An A-Z Journey Around Britain

16 Edinburgh


Life has existed around Edinburgh since 8500 BC. In the 5th Century BC the Greeks had created civilisation, democracy and the theatrical masterpiece, Medea. When the Romans arrived in Edinburgh in 638 AD, the Scottish were still on a 2000 year journey to discover Andy Stewart and Donald Where’s Your Trousers.

Edinburgh is not the largest industrial city. It has the second largest financial centre in the UK, the highest percentage of professionals in its population, four universities and, thanks to Blackwell, a decent publishing industry. Edinburgh is refined.

I almost had a honeymoon in Edinburgh. It consisted of two bus trips to the Capital from nearby Bathgate.   My wife and me drank in the Victorian bar Cafe Royal and had to endure self-satisfied folk music. The bar still exists and is worth a visit. There is plenty of good beer in Edinburgh but the bar, Ushers, is reliable.

When I was young, I disliked the snob appeal of Edinburgh but now the City always makes me want to stay longer. It exists as a reminder of how life used to feel before Thatcher came to power. People want culture as much as they do money. The Festival may be burdened with the weird and mediocre but it is a positive force, and Edinburgh is great for theatre, cinema and bookshops. The horror story of modern consumerism is hidden in retreats called malls, all located outside the city.

No doubt, the romance of Edinburgh consists of deceit and illusion. The Old Town that now defines the best urban panorama in Britain was a residential and public health disaster before the New Town was built in the 18th Century. The novel Trainspotting and its heroin addicted heroes lived in the suburb Leith. The cultural and educational achievement of Edinburgh has added prestige to the Scottish nation and produced icons like David Hume and Robert Louis Stevenson. The underclass of Edinburgh, though, is brutal and destructive. Despite the desire to shock, Trainspotting somehow shares the smug superiority of the refined that it condemns. But, although semi-literate, it deserves its status as a cult novel.  Hume argued that morality and conduct was rooted in passion and sentiment and not reasoning. If he ever reads Trainspotting, he may change his mind.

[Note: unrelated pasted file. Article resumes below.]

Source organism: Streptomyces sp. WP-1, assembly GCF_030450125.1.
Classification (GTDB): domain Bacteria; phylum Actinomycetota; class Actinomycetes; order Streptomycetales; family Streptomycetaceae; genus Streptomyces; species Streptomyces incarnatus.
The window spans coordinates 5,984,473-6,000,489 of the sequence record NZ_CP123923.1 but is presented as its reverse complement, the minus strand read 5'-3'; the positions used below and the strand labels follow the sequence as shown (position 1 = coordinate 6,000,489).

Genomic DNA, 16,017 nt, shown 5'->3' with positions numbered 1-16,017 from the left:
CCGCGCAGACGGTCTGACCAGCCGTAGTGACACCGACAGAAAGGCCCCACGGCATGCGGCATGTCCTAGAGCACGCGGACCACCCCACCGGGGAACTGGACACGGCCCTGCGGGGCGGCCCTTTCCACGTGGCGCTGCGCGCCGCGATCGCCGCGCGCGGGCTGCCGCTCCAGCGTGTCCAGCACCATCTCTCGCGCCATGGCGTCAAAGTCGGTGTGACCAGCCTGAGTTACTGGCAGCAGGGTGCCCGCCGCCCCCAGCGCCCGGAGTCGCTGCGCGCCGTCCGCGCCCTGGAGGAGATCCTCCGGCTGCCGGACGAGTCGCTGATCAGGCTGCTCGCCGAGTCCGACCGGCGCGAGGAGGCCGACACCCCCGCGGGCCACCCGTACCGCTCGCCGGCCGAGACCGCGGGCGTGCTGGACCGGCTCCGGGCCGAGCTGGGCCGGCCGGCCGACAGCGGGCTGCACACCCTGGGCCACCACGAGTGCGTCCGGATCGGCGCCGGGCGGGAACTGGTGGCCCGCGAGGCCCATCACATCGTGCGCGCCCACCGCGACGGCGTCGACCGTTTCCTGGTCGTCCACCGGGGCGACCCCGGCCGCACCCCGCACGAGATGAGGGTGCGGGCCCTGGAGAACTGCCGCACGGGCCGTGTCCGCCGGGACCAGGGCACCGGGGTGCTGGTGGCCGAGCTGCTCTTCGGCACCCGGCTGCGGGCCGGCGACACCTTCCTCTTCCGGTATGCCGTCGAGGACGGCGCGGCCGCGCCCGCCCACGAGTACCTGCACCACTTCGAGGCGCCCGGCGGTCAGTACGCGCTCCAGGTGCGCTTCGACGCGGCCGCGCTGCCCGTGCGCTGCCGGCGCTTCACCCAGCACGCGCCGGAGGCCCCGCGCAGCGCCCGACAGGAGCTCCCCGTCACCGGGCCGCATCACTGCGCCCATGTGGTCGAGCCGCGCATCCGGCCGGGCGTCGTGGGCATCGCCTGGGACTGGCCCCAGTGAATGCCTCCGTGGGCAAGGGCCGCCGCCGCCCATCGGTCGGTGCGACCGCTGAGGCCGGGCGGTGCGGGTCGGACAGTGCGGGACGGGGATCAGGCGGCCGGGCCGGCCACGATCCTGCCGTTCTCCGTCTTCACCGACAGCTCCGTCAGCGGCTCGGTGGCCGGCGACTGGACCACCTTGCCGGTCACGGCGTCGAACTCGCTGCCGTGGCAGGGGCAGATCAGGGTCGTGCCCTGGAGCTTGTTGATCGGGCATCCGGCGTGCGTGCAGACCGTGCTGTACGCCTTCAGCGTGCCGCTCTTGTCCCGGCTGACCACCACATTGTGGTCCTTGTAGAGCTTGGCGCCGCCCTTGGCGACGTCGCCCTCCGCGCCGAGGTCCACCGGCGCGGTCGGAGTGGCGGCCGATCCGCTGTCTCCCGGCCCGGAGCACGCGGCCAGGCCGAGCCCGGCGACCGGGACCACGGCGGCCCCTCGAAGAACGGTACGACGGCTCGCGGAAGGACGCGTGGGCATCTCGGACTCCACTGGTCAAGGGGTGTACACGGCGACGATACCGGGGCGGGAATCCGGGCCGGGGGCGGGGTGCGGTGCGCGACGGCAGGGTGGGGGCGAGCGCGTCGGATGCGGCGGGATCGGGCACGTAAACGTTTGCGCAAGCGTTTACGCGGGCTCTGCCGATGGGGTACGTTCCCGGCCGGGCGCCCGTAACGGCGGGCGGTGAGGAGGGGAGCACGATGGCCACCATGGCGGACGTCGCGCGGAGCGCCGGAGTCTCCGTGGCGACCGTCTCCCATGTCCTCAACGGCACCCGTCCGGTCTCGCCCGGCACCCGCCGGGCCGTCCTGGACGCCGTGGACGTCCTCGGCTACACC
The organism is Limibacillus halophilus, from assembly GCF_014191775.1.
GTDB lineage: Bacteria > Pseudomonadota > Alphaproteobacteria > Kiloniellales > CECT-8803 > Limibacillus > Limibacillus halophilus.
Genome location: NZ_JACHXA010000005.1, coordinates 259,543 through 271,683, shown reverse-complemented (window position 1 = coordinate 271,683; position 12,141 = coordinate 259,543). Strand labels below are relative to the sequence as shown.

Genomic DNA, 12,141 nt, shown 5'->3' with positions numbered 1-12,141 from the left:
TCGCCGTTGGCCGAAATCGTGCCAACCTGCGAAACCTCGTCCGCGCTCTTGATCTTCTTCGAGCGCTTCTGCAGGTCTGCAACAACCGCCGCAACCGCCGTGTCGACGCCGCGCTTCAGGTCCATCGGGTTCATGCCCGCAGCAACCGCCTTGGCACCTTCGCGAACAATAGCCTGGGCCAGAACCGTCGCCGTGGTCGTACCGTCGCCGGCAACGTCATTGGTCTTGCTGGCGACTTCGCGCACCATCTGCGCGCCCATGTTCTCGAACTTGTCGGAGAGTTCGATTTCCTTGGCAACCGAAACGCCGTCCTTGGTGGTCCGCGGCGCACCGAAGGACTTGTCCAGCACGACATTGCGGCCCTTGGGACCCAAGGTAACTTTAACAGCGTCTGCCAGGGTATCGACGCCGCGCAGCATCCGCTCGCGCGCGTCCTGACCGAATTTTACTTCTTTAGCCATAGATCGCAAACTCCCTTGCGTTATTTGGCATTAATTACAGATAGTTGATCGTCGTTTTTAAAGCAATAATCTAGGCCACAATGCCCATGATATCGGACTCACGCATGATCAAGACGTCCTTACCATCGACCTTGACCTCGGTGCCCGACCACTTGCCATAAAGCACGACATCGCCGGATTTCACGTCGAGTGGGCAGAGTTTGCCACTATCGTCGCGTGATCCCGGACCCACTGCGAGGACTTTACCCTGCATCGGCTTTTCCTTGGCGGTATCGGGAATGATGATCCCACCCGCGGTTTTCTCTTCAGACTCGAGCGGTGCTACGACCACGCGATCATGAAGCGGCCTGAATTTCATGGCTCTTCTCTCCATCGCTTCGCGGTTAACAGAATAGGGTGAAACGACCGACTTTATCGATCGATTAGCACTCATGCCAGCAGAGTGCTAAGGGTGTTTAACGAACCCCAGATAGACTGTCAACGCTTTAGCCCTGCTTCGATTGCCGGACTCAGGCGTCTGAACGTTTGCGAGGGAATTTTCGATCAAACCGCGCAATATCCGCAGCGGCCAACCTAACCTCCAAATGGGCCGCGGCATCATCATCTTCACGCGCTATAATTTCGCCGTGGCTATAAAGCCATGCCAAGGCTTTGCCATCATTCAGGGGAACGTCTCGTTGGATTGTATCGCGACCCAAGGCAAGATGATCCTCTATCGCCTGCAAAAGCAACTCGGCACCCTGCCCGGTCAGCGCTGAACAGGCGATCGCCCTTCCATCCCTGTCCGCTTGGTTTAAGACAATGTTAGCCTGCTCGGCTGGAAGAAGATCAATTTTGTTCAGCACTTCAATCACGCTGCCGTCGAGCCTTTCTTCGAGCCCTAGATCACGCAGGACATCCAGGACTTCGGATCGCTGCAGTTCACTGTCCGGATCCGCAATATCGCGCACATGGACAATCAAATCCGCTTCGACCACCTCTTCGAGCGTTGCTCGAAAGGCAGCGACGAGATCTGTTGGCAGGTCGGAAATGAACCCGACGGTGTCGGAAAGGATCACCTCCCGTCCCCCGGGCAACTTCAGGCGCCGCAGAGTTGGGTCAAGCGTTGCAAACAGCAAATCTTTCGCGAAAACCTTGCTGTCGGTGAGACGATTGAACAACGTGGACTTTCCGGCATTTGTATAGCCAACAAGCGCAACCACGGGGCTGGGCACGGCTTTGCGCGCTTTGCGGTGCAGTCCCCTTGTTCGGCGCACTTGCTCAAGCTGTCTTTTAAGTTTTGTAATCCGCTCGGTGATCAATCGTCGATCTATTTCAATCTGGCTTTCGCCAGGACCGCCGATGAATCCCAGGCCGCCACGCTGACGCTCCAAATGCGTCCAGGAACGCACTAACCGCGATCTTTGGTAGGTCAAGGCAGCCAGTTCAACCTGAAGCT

Modern analysts have insisted that the view of Scotland as left wing and communal is wrong. So the sense of pre-Thatcher order that I experienced on Princess Street might have been sentimentality. Perhaps but those who have doubts about the distinction between Scotland and England should watch coverage of the civilised Scottish Parliament. Lacking English class warfare and the imitations of boorish aristocratic conquerors, their rational debates are as remote from the House of Commons as 5th Century Greece was from 1st Century AD Scotland.

91.7% of the population of Edinburgh is white. This compares to 96% in the rest of Scotland and is a pleasant feature in a Capital where, I hope, Social Democracy is still supported. The Islamic population worships in the Edinburgh Central Mosque.


Scotland is not noted for fine food but Edinburgh is the exception. A night out in Edinburgh is as expensive as London but size and attitude are important and Edinburgh has the advantage in both.


Next week, idols and disillusionment, Falkirk.

Howard Jackson has had three books published by Red Rattle Books. His 11,000 mile journey around Brazil is described in Innocent Mosquitoes. His next book is a compilation of horror stories and is called Nightmares Ahead. It will be available very soon this Spring.

If you want to read more about his travels click here.